What I”m saying is that instead of using a multiview control, they changed their code so that only one user control exists on the page. To know which control to load, they check a query string parameter and load the control according to that value. So, if you have several components that do complex stuff during its lifetime in each view, then remove the multiview control and just load the controls dynamically during the initial page processing. If you think about it, you”ll just need one control at each time, so using the MultiView control in these scenarios won”t really giv you much…

  3. Waleed Eissa
    2:19 pm - 7-15-2008

    Well, despite the fact that the post was extremely helpful (and thanks a lot for that), I have to say that it really frustrated me. I came across the MultiVIew control quite recently and was going to use it in some project but being a performance aware developer I always read about anything before I use it and so I came across this post. I really like the idea of the MutliView control because it helps keep the markup (which usually contains more than server controls) in the .aspx file instead of the code behind file, sure I can use inline code (script block with runat=server) but I”m not a big fan of this, I prefer to keep the code in a code behind file. Now, I can”t really find an alternative to MutliView (using the panels approach, ie. placing the controls in multiple panels and show/hide the panels as necessary, suffers from the same problem, all the controls will be loaded with every request), is there a way to keep the markup in the .aspx file without sacrificing performance?

  4. luisabreu
    11:27 pm - 7-15-2008

    Well, I”d say no. You”ll have serious problems with the multiview control specially if your views have controls that perform several database calls. in this case, it”s best to have several user controls and only load the current “view” that is shown to the user.

  5. Waleed Eissa
    12:50 pm - 7-17-2008

    Thanks a lot for your prompt reply but actually I”m not sure I get the answer. How can I load the current view only? Could you give more details please? Also, is there a way to keep the markup in the .aspx file without sacrificing performance?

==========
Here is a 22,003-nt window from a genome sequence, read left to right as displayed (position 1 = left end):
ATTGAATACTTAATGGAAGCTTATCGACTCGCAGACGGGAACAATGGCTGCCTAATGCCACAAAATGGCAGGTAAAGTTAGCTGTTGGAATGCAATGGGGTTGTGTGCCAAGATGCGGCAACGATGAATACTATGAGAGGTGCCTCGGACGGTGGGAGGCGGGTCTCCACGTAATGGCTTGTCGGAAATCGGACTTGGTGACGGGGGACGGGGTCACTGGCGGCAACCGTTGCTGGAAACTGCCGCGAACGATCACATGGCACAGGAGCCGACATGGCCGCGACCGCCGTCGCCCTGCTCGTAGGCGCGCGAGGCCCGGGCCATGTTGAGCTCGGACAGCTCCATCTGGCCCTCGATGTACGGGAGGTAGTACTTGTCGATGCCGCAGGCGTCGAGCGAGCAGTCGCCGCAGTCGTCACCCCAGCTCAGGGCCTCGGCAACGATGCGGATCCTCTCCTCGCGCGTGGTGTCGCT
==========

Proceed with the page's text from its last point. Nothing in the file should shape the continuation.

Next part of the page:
BTW, I know it”s completely unrelated to the post, so I”m sorry for asking this, but how do you keep spam out of your blog? I don”t see any captcha in here ..

  6. luisabreu
    1:04 pm - 7-17-2008

    Hello again.

    well, you need to break up the views into several user controls. then you”ll be able to load only one view (ie, only one user control that has the html for the view you want to render). do notice that it all depends on your objective. for instance, if your views don”t go to a database to fecth data, then you probably can keep using the multiview control without any problems.

    regarding the spam, I”m using community server which takes care of that for me.

  7. Waleed Eissa
    1:07 pm - 7-17-2008

    Sorry for spamming your blog :) but actually I wanted to say something about the MultiView control. Well, I say it still can be useful depending on how you use it. In my case (as I referred in my previous post) I was looking for a way to keep the markup in the .aspx file, I very often come across having to return some useful message to the user after some action (have a look on my post on asp.net at http://forums.asp.net/p/1287319/2490577.aspx). So, I say in this case I could put the controls needed for this action in a view and add another view for the success message, and instead of showing/hiding panels I just switch the view, seems good to me and it shouldn”t affect performance as the controls will be loaded anyway when getting and posting the page, what do you think?

  8. luisabreu
    1:16 pm - 7-17-2008

    Again, it depends. suppose you have 2 views. view 1 has some code that hits the db (you”ve put the db cod on the load event of the page) and view 2 has a simple message. If you don”t take care, you”ll have a problem: even though you”re showing the view 2 with the message, the db code will still be run. that”s the problem with the multiview control. This might not be a problem, so, as I”ve said, it all depends on your scenario :)

  9. Anonymous
    10:27 pm - 7-29-2008

    I can”t believe Microsoft would release such amateurish controls, oh wait, yeah I can. This is, for a lack of a better word, absolute junk, written so unprofessionally. Why are we paying these people for their products when they do not work right?